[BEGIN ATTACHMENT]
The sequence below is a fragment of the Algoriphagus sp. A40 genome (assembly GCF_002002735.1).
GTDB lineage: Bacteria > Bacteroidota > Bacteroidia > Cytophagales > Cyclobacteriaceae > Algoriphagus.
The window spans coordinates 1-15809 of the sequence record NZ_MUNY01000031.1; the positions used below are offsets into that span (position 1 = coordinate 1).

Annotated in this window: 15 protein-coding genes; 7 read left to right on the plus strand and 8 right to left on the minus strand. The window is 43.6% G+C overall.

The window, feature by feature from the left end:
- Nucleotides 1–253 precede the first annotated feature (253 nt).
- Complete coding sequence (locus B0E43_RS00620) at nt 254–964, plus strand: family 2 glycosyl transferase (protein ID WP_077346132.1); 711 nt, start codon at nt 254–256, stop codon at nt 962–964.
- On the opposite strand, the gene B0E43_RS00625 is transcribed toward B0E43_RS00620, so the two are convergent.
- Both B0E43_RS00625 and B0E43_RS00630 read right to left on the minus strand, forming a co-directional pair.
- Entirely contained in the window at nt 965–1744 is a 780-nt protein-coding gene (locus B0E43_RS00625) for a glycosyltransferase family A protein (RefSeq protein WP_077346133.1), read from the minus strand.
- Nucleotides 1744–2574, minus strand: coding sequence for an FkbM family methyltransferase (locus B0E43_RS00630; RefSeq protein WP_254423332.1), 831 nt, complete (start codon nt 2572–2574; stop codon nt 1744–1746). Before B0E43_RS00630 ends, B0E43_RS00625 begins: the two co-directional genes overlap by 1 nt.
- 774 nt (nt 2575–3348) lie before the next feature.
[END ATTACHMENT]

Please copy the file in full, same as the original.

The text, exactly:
The sequence below is a fragment of the Algoriphagus sp. A40 genome (assembly GCF_002002735.1).
GTDB lineage: Bacteria > Bacteroidota > Bacteroidia > Cytophagales > Cyclobacteriaceae > Algoriphagus.
The window spans coordinates 1-15809 of the sequence record NZ_MUNY01000031.1; the positions used below are offsets into that span (position 1 = coordinate 1).

Annotated in this window: 15 protein-coding genes; 7 read left to right on the plus strand and 8 right to left on the minus strand. The window is 43.6% G+C overall.

The window, feature by feature from the left end:
- Nucleotides 1–253 precede the first annotated feature (253 nt).
- Complete coding sequence (locus B0E43_RS00620) at nt 254–964, plus strand: family 2 glycosyl transferase (protein ID WP_077346132.1); 711 nt, start codon at nt 254–256, stop codon at nt 962–964.
- On the opposite strand, the gene B0E43_RS00625 is transcribed toward B0E43_RS00620, so the two are convergent.
- Both B0E43_RS00625 and B0E43_RS00630 read right to left on the minus strand, forming a co-directional pair.
- Entirely contained in the window at nt 965–1744 is a 780-nt protein-coding gene (locus B0E43_RS00625) for a glycosyltransferase family A protein (RefSeq protein WP_077346133.1), read from the minus strand.
- Nucleotides 1744–2574, minus strand: coding sequence for an FkbM family methyltransferase (locus B0E43_RS00630; RefSeq protein WP_254423332.1), 831 nt, complete (start codon nt 2572–2574; stop codon nt 1744–1746). Before B0E43_RS00630 ends, B0E43_RS00625 begins: the two co-directional genes overlap by 1 nt.
- 774 nt (nt 2575–3348) lie before the next feature.